I was leaving Hilton Head fairly early, and even had time for a good breakfast leaving the island. That would give me plenty of time for exploration. That turned out to be a good thing because of some very unexpected delays, but more on that later.
So, on the way back I hit the following towns that I had visited before.
I didn’t linger too long in these, but continued on until I reached the turnoff for Highway 601.
The towns of Stokes and De Loach were little more than wide spots in the road. In Google Earth Stokes is shown off the main highway down a dirt road. It is a possible ghost town. I didn’t have that information at the time, so I didn’t venture to check it out. Next up was Furman, which I had visited via detour yesterday.
NOTE: Yeah, I’m still behind on blogging. Now I’m about two weeks behind, but I’m slowly catching up. 🙂
A few months ago I learned about an exhibit at USC’s McKissick Museum about the town of Mitchelville. As I read more about Mitchelville, I knew I had to add this one to my list of South Carolina ghost towns. The recent trip to Bluffton offered the perfect opportunity to explore this town on the northeast shore of Hilton Head.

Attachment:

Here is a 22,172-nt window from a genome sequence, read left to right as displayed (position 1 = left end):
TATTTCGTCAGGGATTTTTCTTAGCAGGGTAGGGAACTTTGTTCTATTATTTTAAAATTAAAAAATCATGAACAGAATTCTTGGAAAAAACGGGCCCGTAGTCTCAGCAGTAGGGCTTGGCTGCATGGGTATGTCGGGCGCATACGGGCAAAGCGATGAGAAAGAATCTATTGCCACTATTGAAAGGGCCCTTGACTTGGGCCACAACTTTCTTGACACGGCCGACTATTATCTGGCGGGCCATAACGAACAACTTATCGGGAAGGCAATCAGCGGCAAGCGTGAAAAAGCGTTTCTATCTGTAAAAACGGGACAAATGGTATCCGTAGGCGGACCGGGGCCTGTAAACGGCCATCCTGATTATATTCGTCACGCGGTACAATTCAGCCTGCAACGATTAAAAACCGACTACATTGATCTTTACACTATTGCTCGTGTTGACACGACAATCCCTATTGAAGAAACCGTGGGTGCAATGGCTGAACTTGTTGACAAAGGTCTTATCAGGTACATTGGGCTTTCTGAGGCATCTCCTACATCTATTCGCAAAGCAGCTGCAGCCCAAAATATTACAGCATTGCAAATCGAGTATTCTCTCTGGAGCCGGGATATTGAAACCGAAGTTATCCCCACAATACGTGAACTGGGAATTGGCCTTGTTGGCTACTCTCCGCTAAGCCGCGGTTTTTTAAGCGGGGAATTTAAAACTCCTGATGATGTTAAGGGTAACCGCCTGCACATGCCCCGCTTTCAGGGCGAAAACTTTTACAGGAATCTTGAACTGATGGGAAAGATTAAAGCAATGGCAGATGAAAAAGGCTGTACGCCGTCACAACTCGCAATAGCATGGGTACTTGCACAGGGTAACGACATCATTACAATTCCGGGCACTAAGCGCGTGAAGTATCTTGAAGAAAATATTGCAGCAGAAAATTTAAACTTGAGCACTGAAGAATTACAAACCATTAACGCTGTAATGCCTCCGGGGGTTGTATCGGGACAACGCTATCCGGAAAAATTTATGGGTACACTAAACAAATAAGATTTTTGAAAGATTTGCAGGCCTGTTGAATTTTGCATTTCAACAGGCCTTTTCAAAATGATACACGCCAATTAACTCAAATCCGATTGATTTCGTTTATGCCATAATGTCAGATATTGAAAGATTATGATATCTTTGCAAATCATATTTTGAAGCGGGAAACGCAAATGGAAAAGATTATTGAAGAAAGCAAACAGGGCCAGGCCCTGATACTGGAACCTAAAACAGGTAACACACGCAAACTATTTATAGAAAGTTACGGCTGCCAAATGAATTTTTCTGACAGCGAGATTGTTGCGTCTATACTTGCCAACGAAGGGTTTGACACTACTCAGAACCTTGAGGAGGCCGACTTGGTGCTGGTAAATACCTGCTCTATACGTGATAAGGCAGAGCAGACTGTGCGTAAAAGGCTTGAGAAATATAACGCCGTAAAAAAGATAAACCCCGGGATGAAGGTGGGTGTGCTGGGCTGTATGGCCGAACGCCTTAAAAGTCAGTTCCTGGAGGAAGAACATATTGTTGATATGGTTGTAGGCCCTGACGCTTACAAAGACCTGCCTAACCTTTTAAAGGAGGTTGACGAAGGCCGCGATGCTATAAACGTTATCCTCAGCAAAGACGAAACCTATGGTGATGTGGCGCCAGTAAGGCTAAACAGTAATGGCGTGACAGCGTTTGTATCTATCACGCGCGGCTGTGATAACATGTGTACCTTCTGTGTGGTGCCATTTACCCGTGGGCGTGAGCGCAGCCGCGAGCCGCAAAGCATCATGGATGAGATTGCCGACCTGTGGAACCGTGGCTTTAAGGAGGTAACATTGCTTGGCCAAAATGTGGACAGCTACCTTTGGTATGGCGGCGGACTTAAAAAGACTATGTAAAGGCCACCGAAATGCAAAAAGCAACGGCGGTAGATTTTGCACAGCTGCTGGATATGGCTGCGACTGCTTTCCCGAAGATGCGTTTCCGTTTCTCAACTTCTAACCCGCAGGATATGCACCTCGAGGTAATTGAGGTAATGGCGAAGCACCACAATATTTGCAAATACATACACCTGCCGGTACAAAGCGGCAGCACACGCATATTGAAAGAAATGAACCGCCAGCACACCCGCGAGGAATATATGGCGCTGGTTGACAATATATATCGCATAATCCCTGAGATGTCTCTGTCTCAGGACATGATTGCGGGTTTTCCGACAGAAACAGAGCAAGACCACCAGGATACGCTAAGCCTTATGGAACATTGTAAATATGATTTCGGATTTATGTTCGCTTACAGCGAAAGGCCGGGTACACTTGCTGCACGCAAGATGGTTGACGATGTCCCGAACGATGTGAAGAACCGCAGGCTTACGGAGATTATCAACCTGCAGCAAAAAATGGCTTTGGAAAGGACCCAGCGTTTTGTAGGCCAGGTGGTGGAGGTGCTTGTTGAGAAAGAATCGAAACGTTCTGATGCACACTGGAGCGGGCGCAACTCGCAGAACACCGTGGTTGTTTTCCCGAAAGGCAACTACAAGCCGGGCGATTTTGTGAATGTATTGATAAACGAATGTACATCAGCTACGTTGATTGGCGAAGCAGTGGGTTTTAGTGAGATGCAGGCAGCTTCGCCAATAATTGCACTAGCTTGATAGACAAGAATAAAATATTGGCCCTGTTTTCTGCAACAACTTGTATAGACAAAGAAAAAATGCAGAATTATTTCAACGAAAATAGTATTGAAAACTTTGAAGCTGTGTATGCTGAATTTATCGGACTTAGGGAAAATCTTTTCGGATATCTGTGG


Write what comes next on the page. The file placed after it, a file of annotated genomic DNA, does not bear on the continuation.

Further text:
During the Civil War Union troops captured Hilton Head Island and established that as one of their bases of operations. Beginning in 1861 escaped slaves, or “contrabands” as they were called, sought refuge on the island. The Union soldiers were unsure of what to do with the slaves, so in late 1862 General Ormsby M. Mitchel allowed the escaped African Americans to establish the town of Mitchelville. This one of the first examples of the Port Royal Experiment, where African Americans were given control of the land to work for wages.
I’m still playing catch-up with my blogging. I’m about a week behind, but maybe over the next couple of days I can get caught up.
When Glynda first got married she lived in Savannah and our family would make the occasional trip down there for a visit. This was 40+ years ago, so I-95 was non-existent. The only way to get there was a series of two-lane roads that went through lots of tiny towns in South Carolina.